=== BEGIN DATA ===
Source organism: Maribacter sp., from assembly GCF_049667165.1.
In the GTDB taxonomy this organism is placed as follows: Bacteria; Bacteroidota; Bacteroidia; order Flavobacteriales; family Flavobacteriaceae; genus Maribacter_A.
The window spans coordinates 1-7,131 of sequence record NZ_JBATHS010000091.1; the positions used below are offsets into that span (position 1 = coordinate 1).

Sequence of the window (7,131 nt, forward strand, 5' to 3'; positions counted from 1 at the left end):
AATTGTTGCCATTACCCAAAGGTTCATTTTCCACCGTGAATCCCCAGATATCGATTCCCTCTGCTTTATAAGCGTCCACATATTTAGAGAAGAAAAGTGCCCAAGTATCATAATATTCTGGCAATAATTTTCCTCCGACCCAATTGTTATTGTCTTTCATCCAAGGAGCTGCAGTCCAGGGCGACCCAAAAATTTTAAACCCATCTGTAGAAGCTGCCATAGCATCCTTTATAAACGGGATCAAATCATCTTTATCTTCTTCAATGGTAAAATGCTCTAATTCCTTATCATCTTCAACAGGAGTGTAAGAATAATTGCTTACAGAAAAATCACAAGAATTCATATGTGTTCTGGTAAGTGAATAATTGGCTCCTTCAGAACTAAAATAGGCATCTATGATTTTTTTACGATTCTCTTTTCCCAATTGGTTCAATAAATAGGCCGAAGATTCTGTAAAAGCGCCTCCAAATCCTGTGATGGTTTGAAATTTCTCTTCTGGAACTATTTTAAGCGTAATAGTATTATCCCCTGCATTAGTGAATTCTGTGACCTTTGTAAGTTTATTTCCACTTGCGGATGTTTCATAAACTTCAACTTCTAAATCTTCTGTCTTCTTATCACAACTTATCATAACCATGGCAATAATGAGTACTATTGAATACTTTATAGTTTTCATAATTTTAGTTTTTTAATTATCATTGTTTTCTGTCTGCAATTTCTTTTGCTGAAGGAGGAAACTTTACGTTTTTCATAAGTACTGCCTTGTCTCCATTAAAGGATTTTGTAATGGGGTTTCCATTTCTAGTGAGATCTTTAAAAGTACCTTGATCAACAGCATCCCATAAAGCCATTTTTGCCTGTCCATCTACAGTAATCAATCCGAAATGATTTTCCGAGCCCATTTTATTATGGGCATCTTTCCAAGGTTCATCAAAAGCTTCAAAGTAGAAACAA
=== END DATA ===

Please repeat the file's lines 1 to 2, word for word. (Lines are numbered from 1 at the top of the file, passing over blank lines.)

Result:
Source organism: Maribacter sp., from assembly GCF_049667165.1.
In the GTDB taxonomy this organism is placed as follows: Bacteria; Bacteroidota; Bacteroidia; order Flavobacteriales; family Flavobacteriaceae; genus Maribacter_A.